My first encounter with an Apple product was 10 years ago when I bought an iPod. My Sony Walkman went through batteries every week, could only hold one cassette at a time, was bulky, and the sound quality was poor. The iPod was revolutionary and my 2005 version is still working.
My second encounter with Apple was in 2010 when I bought an iPad in Apple's Boston store, just a few months after its launch. That iPad is still working and lasts 4-5 hours on a single charge, despite my son's best attempts at trying to destroy it.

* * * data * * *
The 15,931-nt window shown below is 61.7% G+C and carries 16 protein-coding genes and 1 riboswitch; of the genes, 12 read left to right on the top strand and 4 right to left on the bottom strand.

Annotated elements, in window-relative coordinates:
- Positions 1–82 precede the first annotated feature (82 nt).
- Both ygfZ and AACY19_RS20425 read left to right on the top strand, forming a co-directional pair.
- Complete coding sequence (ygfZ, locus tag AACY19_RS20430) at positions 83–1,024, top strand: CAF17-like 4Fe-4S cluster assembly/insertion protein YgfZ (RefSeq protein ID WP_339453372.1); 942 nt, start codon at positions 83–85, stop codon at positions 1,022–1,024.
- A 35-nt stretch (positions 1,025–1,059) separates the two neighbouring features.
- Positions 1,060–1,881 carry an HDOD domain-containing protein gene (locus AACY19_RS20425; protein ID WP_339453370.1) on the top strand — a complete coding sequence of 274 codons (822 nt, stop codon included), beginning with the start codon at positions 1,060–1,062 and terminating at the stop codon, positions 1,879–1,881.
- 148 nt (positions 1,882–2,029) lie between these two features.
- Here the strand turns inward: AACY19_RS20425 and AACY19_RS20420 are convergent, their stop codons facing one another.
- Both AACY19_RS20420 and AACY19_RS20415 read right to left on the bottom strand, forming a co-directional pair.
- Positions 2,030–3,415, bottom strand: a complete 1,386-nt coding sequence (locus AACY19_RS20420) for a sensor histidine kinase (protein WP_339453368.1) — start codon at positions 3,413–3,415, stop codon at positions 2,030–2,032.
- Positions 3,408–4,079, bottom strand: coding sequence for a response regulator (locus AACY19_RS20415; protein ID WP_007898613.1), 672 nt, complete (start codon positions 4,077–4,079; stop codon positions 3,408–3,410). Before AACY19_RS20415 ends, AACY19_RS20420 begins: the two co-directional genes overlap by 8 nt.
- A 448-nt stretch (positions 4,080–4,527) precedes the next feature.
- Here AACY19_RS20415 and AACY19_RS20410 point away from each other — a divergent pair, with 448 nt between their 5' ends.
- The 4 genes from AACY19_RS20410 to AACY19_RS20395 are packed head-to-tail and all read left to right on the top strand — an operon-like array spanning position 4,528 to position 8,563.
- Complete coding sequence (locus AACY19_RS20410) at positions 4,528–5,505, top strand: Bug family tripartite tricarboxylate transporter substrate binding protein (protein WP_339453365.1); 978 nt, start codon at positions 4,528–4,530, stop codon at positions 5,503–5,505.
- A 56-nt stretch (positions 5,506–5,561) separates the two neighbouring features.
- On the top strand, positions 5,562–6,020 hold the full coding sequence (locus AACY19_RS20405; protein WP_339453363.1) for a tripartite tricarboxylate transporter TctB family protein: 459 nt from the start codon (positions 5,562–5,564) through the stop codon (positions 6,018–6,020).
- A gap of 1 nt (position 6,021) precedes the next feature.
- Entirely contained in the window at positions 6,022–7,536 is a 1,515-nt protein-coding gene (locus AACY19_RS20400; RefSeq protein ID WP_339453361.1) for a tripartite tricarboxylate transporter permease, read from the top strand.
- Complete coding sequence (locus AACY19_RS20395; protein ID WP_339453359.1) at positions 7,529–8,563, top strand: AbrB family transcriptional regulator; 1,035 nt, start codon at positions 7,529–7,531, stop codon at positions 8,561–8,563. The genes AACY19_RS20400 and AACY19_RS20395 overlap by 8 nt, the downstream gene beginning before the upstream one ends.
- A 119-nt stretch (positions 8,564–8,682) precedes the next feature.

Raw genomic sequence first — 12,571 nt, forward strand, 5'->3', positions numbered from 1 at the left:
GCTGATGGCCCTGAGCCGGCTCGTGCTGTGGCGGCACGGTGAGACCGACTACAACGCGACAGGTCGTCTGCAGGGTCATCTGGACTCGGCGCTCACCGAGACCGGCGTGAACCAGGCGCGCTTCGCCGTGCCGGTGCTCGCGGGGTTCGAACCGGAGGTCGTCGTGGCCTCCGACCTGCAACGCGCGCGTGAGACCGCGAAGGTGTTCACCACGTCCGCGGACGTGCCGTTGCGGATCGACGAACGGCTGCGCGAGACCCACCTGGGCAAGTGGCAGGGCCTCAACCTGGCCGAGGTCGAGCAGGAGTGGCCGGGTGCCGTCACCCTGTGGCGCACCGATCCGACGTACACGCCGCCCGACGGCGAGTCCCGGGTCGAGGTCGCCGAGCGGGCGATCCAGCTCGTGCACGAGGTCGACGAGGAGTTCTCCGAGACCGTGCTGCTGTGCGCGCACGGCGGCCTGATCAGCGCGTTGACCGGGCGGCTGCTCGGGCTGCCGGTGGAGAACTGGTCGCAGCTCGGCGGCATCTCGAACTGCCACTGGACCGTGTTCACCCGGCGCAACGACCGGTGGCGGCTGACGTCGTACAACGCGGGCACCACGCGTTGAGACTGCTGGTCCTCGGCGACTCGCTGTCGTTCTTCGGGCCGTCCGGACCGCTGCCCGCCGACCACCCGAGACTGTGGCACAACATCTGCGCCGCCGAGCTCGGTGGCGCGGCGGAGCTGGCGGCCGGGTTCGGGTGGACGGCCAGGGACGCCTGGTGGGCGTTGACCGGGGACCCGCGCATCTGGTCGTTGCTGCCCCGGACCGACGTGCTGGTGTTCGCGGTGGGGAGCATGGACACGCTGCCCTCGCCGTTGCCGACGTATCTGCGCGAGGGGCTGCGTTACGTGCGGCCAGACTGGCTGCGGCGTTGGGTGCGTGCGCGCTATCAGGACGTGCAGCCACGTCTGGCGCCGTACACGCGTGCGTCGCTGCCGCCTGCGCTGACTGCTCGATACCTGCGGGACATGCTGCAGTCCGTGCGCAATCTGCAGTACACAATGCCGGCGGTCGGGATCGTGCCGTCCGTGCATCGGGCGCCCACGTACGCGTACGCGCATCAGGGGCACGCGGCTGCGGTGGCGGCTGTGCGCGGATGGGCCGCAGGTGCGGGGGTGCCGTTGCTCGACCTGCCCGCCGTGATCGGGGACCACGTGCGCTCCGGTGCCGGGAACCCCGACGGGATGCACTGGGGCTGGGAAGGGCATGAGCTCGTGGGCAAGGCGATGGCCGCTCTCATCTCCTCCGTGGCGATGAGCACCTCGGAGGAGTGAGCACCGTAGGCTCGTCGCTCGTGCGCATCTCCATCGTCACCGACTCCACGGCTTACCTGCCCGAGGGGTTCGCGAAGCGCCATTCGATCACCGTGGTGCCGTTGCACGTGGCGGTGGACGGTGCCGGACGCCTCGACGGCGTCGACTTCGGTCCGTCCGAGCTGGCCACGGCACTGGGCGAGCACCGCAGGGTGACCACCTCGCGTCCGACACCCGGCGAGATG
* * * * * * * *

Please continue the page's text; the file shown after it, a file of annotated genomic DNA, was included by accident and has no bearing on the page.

My most recent encounter with Apple was when I got my first iPhone. How had I survived so long without it, I hear you ask. Again, I'm impressed.
All of my Apple products are sleek, cool, easy to use, robust, durable and expensive. Apple produce quality products which sell at a premium price - this is one of the reasons why they have become the most-valued company ever in corporate history (and Carl Icahn thinks that Apple stock is still a bargain - click here). Amazingly, they have managed to become thus without having to raise much in the way of debt finance.
My colleague, Rob Gilles, has recently published an op-ed piece in The Conversation, where he argues that Apple's success is down to the power of networks. You can read Rob's article here.